âMy father, in his own way, was not afraid to take a stand outside the academic consensus,â says Sanneh. The late Lamin Sanneh taught the world history of Christianity âat a time when there was a lot of academic skepticism. He called on people to rethink their instinctive hostility to the mission plan. “
âI inherited some of that sense,â says Sanneh, who was associate editor of Transition, the journal on race and culture presented to Harvard by Henry Louis Gates Jr. âBut I needed something that is mine. “
That something turned out to be the theology of pop music.
âWe all defined ourselves by the music we listened to,â says Christian Rudder, who was a close friend of Sanneh’s and another punk-oriented DJ at WHRB, the Harvard radio station. Rudder then co-founded the independent group Bishop Allen; he also co-founded the online dating platform OkCupid.
They all did that, he says, “but no one else has really been able to say why it was cool, or why it was even important.” Sanneh “has certainly helped me with my own personal critical thinking.”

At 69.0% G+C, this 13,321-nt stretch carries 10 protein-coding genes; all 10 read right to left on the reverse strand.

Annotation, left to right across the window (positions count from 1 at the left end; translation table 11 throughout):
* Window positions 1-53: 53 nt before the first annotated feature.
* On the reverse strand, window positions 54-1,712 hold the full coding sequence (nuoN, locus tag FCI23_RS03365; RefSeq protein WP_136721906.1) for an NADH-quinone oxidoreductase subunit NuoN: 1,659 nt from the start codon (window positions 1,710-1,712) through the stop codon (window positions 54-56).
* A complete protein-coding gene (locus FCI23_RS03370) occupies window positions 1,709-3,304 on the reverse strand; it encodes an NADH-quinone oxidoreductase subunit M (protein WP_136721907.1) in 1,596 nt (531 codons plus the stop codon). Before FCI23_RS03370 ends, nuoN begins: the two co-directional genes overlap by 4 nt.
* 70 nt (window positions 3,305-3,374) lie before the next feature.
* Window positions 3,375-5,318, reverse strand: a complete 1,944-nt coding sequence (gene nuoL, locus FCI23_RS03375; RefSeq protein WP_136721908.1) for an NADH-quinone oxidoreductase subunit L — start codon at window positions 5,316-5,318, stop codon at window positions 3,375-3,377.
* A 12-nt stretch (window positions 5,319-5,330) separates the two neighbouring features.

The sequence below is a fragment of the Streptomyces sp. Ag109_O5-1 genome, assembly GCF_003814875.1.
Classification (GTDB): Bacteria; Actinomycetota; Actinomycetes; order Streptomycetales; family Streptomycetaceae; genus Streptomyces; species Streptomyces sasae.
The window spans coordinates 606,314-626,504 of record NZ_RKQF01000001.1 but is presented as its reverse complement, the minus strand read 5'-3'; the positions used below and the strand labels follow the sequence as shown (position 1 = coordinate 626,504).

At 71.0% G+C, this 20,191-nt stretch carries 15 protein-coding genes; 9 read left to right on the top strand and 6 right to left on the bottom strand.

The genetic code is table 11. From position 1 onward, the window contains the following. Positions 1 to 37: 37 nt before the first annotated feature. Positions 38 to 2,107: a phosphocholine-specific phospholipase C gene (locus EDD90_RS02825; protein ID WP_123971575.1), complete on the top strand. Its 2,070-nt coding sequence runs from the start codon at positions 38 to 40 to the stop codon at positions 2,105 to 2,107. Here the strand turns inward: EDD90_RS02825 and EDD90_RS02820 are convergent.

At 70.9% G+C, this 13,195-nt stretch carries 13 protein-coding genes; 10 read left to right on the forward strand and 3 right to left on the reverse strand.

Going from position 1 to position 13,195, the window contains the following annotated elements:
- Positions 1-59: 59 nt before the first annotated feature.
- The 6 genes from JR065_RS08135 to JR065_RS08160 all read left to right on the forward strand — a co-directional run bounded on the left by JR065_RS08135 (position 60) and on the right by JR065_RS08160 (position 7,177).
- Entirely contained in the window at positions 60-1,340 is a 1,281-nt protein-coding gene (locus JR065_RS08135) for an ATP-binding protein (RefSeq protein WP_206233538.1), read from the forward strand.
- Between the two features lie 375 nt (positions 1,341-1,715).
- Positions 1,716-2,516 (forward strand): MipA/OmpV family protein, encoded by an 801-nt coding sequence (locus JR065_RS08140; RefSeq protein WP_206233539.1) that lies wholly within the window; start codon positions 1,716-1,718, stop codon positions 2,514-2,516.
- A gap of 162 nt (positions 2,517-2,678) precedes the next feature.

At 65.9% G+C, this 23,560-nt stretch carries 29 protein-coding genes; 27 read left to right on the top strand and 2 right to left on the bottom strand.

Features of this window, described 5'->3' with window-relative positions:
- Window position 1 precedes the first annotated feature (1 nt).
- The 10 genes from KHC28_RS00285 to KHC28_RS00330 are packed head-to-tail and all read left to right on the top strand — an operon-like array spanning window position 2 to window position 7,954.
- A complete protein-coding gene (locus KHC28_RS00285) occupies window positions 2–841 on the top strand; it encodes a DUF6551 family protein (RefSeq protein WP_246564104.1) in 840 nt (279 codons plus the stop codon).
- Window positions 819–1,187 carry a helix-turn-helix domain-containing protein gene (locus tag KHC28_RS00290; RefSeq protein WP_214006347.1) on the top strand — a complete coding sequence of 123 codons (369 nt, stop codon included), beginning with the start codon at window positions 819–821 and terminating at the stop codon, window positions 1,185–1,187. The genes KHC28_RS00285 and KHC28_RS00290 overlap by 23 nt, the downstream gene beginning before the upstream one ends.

These days, Rudder takes pleasure in watching his old friend during his appearances on “CBS Sunday Morning”.
âHonestly, I just feel like he’s a more global version of this kid I knew in Cambridge, who seemed to know everything about me even at the time,â he says. âHe’s just a ‘plus’ version of what he was then. I am not at all surprised.
It is this sense of surprise that keeps Sanneh deeply invested in the endless mutations, detours and transgressions of pop music.
In addition to Newbury Comics, he held jobs at a few Harvard Square record stores that no longer exist. Each place has expanded its palate. Gloria Winquist, who hired Sanneh to work at Pipeline Records, says she leaned towards country and folk music, while her business partner, Meggan Todd, loved 1960s girl groups.
“He was always curious, a very good listener,” says Winquist.
Working in the Newbury Comics warehouse, employees took turns controlling the boombox. There were glam kids, skinheads, ravers who were interested in electronic music.
âIt was fascinating,â says Sanneh. With each change in musical mood, he asked himself the same question: “Is there a way for me to imagine a life experience where I ended up liking this?” “
While many musicians denigrate the writer’s urge to label everything, Sanneh says his book is somewhat of a defense of the idea of ââgenres. He is always trying to understand how people feel a sense of belonging. For many, it’s music.